Springfield Museums unearth ‘buried treasure’
By G. Michael Dobbsnews@thereminder.com
SPRINGFIELD – It’s a moment that any museum curator would want: to realize that an artifact in a collection is something more than what it has been labeled.
For more than a century, a wooden helmet in the collection of the Springfield Museums has been catalogued, as “an Aleutian hat,” while in reality it’s a war helmet of the Tlingit tribe and one of less than 100 such helmets known to exist.
Springfield Museums personnel gathered on Dec. 18 to officially unveil the artifact and announce it will be part of a new exhibit on Northwest Native American life.
Springfield Museums President Holly Smith-Bové said, “When you think of finding treasure, you think of finding treasure in our art museum, not in the basement of the Science Museum.”
Science Museum Director David Stier called the artifact “the find of lifetime.”
Stier explained the discovery took place because of the museum’s development of a new exhibit. He said there are no records of when the helmet was donated or purchased. The only official document connected to the artifact was it cataloging around 1900 by Albertus Lovejoy Dakin, a museum specialist, who accepted the description of “an Aleutian hat.”
Dr. Ellen Savulis, the curator of Anthropology at the Springfield Science Museum, describe what came next as “a fascinating journey.” She noted in he own research that the Aleutian people wore hats that were made out of driftwood and were roughly conical in shape with a visor.
What sat before her was an elaborately carved and painted object that was made from one piece of wood. It features a bird head that represents the family lineage of the wearer. It was carefully painted with much of its color preserved.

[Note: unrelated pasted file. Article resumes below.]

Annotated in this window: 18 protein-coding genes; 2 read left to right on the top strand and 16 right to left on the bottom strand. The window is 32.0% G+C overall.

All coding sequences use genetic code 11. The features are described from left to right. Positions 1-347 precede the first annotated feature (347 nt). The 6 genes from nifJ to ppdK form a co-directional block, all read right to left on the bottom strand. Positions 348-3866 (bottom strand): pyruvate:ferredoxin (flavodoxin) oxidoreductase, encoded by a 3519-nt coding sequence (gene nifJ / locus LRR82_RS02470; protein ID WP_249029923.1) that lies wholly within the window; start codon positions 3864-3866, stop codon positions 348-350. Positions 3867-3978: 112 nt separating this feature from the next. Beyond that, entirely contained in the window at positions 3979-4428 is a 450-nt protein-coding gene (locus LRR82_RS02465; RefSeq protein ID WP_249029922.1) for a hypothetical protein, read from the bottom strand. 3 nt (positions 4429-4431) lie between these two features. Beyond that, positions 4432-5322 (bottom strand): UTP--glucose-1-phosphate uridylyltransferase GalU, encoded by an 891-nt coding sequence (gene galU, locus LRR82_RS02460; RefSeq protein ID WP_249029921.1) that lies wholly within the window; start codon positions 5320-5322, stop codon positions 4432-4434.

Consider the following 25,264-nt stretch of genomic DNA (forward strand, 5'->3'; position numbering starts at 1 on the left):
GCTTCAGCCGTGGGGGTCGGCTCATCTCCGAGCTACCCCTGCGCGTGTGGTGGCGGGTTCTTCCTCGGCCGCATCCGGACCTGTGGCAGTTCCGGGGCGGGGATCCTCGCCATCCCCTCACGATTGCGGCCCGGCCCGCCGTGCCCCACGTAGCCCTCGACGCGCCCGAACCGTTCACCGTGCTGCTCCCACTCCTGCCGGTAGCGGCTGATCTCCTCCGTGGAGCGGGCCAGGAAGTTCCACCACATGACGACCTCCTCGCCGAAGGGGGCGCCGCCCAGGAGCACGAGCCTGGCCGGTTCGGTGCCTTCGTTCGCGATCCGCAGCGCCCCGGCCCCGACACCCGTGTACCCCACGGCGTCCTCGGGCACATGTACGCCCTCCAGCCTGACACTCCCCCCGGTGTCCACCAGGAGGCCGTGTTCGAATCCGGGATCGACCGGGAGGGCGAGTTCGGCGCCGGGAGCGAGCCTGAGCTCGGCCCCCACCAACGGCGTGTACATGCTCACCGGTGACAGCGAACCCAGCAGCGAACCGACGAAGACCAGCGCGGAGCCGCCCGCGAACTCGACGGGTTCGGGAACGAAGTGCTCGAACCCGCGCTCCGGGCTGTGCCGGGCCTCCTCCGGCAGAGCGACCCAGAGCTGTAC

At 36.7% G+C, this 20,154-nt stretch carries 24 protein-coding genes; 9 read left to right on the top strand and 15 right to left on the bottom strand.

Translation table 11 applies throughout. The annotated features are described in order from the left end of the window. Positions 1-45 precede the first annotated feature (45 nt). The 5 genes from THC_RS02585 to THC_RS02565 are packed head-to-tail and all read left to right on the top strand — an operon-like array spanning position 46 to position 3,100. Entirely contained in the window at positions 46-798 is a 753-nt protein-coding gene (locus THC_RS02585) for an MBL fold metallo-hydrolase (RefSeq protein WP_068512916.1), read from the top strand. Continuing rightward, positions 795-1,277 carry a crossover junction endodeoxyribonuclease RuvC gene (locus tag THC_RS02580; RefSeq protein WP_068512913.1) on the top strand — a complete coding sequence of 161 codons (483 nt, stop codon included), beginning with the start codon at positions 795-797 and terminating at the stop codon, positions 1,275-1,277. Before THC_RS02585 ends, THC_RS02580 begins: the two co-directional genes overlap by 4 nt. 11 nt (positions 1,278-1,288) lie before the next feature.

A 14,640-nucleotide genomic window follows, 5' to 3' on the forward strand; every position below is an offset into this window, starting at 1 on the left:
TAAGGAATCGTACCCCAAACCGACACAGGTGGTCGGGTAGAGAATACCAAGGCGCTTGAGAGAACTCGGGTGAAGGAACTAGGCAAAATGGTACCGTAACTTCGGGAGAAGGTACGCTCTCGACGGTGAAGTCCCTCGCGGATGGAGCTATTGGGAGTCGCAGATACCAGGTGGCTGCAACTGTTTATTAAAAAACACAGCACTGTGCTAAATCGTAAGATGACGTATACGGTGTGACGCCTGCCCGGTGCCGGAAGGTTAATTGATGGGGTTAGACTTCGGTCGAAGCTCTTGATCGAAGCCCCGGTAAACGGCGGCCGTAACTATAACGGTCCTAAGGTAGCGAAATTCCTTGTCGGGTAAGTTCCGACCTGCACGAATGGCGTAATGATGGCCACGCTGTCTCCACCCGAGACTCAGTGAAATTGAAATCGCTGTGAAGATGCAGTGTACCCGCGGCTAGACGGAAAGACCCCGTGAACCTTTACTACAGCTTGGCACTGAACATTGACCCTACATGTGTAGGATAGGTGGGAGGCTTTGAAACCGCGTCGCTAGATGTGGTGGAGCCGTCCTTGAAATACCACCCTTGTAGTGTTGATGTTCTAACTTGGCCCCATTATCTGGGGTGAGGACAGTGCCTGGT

Savulis enlisted the assistance of Steve Henrikson, curator of Collections at the Alaska State Museum in Juneau, Alaska, who confirmed the object was a Tlingit war helmet.
According to information Henrikson supplied to the museum, the helmet dates back to the 19th Century or earlier. The style of the carving and decoration on the helmet (probably the emblem of a clan) dates it to the mid-19th century or earlier.
Henrikson said the helmet was part of a traditional wooden body armor and there are about 95 such helmets mostly in museum collections. He added that Russian explorers who clashed with the tribe brought back such artifacts.
Savulis said the Tlingit tradition was that no woman could handle the helmet and out of respect for that only male museum personnel will touch the artifact.
Although Stier called the helmet “priceless,” according to a 2008 Associated Press report a Tlingit war helmet sold at auction for almost $2.2 million to a private collector.
This helmet, though, will be on display in a specially designed cabinet designed for its security and proper archival preservation, Stiers explained. The public will be able to see the helmet beginning on Dec. 26.
“We are truly honored to be the caretaker of this rare artifact,” Savulis said.